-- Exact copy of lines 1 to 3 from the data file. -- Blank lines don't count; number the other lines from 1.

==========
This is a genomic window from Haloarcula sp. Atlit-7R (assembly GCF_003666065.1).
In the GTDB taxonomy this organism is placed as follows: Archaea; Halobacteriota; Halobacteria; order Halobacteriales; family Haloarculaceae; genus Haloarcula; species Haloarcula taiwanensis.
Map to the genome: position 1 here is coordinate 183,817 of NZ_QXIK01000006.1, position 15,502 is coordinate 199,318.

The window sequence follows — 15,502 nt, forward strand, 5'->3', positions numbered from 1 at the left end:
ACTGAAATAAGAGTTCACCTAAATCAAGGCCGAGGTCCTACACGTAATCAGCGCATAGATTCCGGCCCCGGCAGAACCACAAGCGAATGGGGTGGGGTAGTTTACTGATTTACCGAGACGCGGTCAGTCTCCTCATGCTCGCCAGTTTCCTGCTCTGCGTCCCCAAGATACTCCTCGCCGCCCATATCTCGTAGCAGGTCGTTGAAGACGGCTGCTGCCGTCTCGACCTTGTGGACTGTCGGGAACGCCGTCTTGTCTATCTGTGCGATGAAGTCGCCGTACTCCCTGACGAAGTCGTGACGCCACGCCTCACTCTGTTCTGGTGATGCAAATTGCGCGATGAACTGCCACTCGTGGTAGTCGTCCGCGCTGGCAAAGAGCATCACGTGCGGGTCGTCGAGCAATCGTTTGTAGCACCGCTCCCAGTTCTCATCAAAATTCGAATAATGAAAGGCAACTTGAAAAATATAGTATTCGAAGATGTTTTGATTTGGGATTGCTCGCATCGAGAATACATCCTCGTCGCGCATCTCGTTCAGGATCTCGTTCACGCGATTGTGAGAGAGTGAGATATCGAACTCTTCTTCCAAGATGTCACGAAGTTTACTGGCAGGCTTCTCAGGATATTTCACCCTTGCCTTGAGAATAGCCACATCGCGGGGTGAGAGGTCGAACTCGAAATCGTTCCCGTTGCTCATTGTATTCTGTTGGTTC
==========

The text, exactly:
This is a genomic window from Haloarcula sp. Atlit-7R (assembly GCF_003666065.1).
In the GTDB taxonomy this organism is placed as follows: Archaea; Halobacteriota; Halobacteria; order Halobacteriales; family Haloarculaceae; genus Haloarcula; species Haloarcula taiwanensis.
Map to the genome: position 1 here is coordinate 183,817 of NZ_QXIK01000006.1, position 15,502 is coordinate 199,318.